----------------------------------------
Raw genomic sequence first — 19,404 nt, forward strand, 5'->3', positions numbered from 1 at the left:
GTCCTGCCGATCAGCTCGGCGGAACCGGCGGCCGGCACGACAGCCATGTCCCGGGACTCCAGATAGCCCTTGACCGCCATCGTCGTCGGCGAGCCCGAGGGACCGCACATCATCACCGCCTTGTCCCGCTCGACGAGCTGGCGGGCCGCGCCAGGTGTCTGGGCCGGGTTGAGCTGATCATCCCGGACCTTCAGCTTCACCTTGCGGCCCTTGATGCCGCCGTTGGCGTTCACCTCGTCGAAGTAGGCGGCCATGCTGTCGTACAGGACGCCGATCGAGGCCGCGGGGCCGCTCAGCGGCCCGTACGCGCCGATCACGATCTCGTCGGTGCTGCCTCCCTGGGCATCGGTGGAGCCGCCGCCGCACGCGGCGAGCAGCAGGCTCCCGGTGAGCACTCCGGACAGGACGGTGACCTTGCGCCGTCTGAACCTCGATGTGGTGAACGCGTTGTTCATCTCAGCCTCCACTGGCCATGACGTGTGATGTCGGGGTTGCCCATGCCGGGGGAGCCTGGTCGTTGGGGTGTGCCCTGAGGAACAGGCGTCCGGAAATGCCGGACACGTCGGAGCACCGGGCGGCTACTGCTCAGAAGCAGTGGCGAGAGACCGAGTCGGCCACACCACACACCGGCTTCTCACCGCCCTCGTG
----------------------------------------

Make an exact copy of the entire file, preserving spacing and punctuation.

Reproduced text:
Raw genomic sequence first — 19,404 nt, forward strand, 5'->3', positions numbered from 1 at the left:
GTCCTGCCGATCAGCTCGGCGGAACCGGCGGCCGGCACGACAGCCATGTCCCGGGACTCCAGATAGCCCTTGACCGCCATCGTCGTCGGCGAGCCCGAGGGACCGCACATCATCACCGCCTTGTCCCGCTCGACGAGCTGGCGGGCCGCGCCAGGTGTCTGGGCCGGGTTGAGCTGATCATCCCGGACCTTCAGCTTCACCTTGCGGCCCTTGATGCCGCCGTTGGCGTTCACCTCGTCGAAGTAGGCGGCCATGCTGTCGTACAGGACGCCGATCGAGGCCGCGGGGCCGCTCAGCGGCCCGTACGCGCCGATCACGATCTCGTCGGTGCTGCCTCCCTGGGCATCGGTGGAGCCGCCGCCGCACGCGGCGAGCAGCAGGCTCCCGGTGAGCACTCCGGACAGGACGGTGACCTTGCGCCGTCTGAACCTCGATGTGGTGAACGCGTTGTTCATCTCAGCCTCCACTGGCCATGACGTGTGATGTCGGGGTTGCCCATGCCGGGGGAGCCTGGTCGTTGGGGTGTGCCCTGAGGAACAGGCGTCCGGAAATGCCGGACACGTCGGAGCACCGGGCGGCTACTGCTCAGAAGCAGTGGCGAGAGACCGAGTCGGCCACACCACACACCGGCTTCTCACCGCCCTCGTG